A beautiful Indian Queen bitters bottle patented in 1868 sold for $14,375 and a Lafayette DeWitt Clinton half-pint lime green flask brought a record $10,925.
SACRAMENTO, CALIF., UNITED STATES, November 21, 2017 /EINPresswire.com/ — SACRAMENTO, Calif. – A rare and beautiful Indian Queen bitters bottle patented in 1868 sold for $14,375 and a Lafayette DeWitt Clinton half-pint lime green flask brought a record $10,925 in Auction #64, an internet and catalog auction that went online October 13th and ended Sunday, October 22nd, by American Bottle Auctions (www.americanbottle.com), based in Sacramento.
The auction featured rare and vintage bottles from across the United States – to include Western and Eastern sodas, bitters, inkwells, whiskeys and more. “This auction had the largest and finest selection of Western soda bottles we’ve ever offered, with many rare one-of-a-kinds,” said Jeff Wichmann, owner of American Bottle Auctions, “led by the superb collection of Ken Salazar.”
Of the 75 sodas from the Salazar collection, nearly 50 exceeded prices from the past. “Together they brought in more than $80,000 which was a surprise to us and the consignor,” Wichmann said. “Eastern sodas also did well. When the quality was there so was the money.” Also offered were scarce bitters bottles from both sides of the country, a large inkwell collection and more.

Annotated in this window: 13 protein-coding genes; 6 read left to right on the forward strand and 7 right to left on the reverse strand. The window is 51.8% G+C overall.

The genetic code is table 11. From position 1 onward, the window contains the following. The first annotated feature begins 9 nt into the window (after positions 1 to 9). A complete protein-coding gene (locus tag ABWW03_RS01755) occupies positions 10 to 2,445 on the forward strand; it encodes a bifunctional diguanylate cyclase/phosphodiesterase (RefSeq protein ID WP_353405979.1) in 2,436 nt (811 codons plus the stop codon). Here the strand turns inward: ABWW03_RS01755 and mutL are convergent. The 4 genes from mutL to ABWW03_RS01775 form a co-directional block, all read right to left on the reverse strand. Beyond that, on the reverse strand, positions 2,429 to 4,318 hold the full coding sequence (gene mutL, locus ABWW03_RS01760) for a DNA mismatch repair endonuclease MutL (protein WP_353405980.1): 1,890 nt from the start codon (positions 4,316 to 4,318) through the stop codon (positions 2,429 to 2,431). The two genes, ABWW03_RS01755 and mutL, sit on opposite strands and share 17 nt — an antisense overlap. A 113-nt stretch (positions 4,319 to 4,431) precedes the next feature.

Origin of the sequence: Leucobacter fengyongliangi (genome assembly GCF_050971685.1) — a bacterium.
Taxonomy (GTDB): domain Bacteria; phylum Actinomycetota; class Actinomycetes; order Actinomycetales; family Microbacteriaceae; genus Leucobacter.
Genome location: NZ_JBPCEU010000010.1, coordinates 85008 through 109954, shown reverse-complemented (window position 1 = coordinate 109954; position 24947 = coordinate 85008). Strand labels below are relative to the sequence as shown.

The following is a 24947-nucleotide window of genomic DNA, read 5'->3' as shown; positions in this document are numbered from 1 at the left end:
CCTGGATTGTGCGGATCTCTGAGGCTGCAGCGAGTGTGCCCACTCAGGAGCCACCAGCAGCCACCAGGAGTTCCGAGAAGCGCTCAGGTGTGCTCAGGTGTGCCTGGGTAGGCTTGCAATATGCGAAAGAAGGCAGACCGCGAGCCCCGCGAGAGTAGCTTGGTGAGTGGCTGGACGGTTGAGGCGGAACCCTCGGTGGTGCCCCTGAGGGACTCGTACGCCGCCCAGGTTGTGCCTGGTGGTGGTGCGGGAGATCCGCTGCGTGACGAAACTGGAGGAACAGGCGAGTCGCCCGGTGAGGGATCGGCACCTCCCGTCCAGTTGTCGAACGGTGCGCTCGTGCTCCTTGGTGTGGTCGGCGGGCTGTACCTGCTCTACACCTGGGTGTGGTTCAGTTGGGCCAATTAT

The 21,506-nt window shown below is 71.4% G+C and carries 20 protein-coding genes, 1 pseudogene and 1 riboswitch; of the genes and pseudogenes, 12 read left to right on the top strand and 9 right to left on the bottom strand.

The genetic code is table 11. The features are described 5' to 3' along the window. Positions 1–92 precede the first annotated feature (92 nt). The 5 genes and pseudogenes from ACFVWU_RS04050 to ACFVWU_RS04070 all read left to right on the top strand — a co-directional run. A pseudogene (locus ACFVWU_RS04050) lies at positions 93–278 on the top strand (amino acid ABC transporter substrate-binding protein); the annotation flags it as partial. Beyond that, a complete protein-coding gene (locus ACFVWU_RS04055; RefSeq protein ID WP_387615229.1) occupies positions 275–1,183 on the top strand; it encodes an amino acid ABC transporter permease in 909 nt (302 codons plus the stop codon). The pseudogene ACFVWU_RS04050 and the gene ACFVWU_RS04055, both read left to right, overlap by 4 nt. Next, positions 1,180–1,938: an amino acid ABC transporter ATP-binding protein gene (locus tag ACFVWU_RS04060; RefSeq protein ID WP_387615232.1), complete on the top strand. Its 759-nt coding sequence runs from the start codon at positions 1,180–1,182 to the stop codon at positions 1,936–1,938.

The Indian Queen herb bitters bottle (“Brown’s Celebrated”), light to medium green in color, was the sale’s top lot, as eager bidders were not deterred by a condition issue at the mouth. “It was the highest price we’ve seen that bottle go for,” Wichmann remarked. The Lafayette flask, boasting embossed portraits and a condition grade of 8.8 out of 10, did gavel for a record price.
“Typically our sales are top-heavy with Western bottles and this sale had plenty of those, but we also had some of the finest known examples in many other categories,” Wichmann said. “With a little over 300 bidders, it was enough to set a record for us, selling 250 bottles. And although we had a lot of good stuff, we didn’t have that one monster bottle, so the gross was extraordinary.”
Wichmann added, “This sale didn’t feature any super lots expecting tens of thousands of dollars, but almost every lot with a quality bottle broke a previous record and then some. An Italian soda (Italian Soda Water Manufactory / S.F. Glassworks, Philadelphia) that normally sells in the $800 range finished at a staggering $6,325. It was one of the best looking examples we’d ever seen.”
Following are additional highlights from the auction, one in which 250 bottles sold for around $380,000 (“That’s almost 50 percent more than we usually do per bottle,” Wichmann said). A total of 303 registered online bidders bid on 260 total lots. About 2,600 online bids were cast.
A Dr. Wynkoop’s Sarsaparilla bottle that wasn’t particularly rare (one of about 20 known), but was a highly desired medicine and sarsaparilla category bottle, ended up fetching $7,150. Its early production, dating to the 1850s, combined with a beautiful blue color and crudity, made it one of the most popular bottles for collectors in that category. The bottle was graded well, at 8.